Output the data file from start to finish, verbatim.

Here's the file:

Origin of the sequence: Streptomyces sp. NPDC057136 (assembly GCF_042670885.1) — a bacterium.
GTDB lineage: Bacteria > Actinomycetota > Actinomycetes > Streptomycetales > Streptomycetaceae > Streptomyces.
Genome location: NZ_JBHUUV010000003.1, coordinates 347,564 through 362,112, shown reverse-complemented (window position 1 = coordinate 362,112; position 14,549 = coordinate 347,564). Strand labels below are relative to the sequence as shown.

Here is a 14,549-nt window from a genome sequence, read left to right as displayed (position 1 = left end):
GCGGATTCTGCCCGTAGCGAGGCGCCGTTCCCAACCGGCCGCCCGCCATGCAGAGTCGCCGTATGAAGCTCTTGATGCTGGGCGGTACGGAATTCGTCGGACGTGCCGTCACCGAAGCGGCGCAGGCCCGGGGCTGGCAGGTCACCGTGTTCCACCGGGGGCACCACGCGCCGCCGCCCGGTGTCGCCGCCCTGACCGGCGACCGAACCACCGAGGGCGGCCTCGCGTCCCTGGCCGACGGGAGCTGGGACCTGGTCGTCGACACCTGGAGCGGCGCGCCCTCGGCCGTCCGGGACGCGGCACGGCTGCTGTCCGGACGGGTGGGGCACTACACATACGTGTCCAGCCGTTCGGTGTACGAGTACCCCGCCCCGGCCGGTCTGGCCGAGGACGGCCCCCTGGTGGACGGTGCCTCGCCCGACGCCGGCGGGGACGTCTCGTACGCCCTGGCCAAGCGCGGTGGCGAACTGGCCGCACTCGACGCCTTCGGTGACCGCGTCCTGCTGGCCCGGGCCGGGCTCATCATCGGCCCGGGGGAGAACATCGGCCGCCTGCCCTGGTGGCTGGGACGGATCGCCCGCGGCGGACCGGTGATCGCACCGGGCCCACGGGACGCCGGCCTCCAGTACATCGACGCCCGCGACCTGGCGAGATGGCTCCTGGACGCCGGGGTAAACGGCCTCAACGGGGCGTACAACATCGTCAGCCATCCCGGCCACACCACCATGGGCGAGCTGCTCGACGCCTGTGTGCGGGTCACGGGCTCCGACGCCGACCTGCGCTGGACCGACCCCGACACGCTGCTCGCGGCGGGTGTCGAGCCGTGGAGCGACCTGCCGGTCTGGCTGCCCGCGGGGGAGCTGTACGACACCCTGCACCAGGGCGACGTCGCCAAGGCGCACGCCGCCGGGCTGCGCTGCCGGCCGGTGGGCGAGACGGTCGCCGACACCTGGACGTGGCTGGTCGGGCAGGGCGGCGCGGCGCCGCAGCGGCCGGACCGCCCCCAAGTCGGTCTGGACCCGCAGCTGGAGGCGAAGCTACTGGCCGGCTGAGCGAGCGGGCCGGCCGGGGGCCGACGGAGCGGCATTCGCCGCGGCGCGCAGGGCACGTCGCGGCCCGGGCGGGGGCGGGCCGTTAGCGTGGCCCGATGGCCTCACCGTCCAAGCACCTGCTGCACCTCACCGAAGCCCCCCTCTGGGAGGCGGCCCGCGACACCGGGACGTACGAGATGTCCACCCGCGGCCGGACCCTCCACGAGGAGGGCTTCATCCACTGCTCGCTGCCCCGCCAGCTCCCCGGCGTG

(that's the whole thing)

Origin of the sequence: Streptomyces sp. NPDC057136 (assembly GCF_042670885.1) — a bacterium.
GTDB lineage: Bacteria > Actinomycetota > Actinomycetes > Streptomycetales > Streptomycetaceae > Streptomyces.
Genome location: NZ_JBHUUV010000003.1, coordinates 347,564 through 362,112, shown reverse-complemented (window position 1 = coordinate 362,112; position 14,549 = coordinate 347,564). Strand labels below are relative to the sequence as shown.

Here is a 14,549-nt window from a genome sequence, read left to right as displayed (position 1 = left end):
GCGGATTCTGCCCGTAGCGAGGCGCCGTTCCCAACCGGCCGCCCGCCATGCAGAGTCGCCGTATGAAGCTCTTGATGCTGGGCGGTACGGAATTCGTCGGACGTGCCGTCACCGAAGCGGCGCAGGCCCGGGGCTGGCAGGTCACCGTGTTCCACCGGGGGCACCACGCGCCGCCGCCCGGTGTCGCCGCCCTGACCGGCGACCGAACCACCGAGGGCGGCCTCGCGTCCCTGGCCGACGGGAGCTGGGACCTGGTCGTCGACACCTGGAGCGGCGCGCCCTCGGCCGTCCGGGACGCGGCACGGCTGCTGTCCGGACGGGTGGGGCACTACACATACGTGTCCAGCCGTTCGGTGTACGAGTACCCCGCCCCGGCCGGTCTGGCCGAGGACGGCCCCCTGGTGGACGGTGCCTCGCCCGACGCCGGCGGGGACGTCTCGTACGCCCTGGCCAAGCGCGGTGGCGAACTGGCCGCACTCGACGCCTTCGGTGACCGCGTCCTGCTGGCCCGGGCCGGGCTCATCATCGGCCCGGGGGAGAACATCGGCCGCCTGCCCTGGTGGCTGGGACGGATCGCCCGCGGCGGACCGGTGATCGCACCGGGCCCACGGGACGCCGGCCTCCAGTACATCGACGCCCGCGACCTGGCGAGATGGCTCCTGGACGCCGGGGTAAACGGCCTCAACGGGGCGTACAACATCGTCAGCCATCCCGGCCACACCACCATGGGCGAGCTGCTCGACGCCTGTGTGCGGGTCACGGGCTCCGACGCCGACCTGCGCTGGACCGACCCCGACACGCTGCTCGCGGCGGGTGTCGAGCCGTGGAGCGACCTGCCGGTCTGGCTGCCCGCGGGGGAGCTGTACGACACCCTGCACCAGGGCGACGTCGCCAAGGCGCACGCCGCCGGGCTGCGCTGCCGGCCGGTGGGCGAGACGGTCGCCGACACCTGGACGTGGCTGGTCGGGCAGGGCGGCGCGGCGCCGCAGCGGCCGGACCGCCCCCAAGTCGGTCTGGACCCGCAGCTGGAGGCGAAGCTACTGGCCGGCTGAGCGAGCGGGCCGGCCGGGGGCCGACGGAGCGGCATTCGCCGCGGCGCGCAGGGCACGTCGCGGCCCGGGCGGGGGCGGGCCGTTAGCGTGGCCCGATGGCCTCACCGTCCAAGCACCTGCTGCACCTCACCGAAGCCCCCCTCTGGGAGGCGGCCCGCGACACCGGGACGTACGAGATGTCCACCCGCGGCCGGACCCTCCACGAGGAGGGCTTCATCCACTGCTCGCTGCCCCGCCAGCTCCCCGGCGTG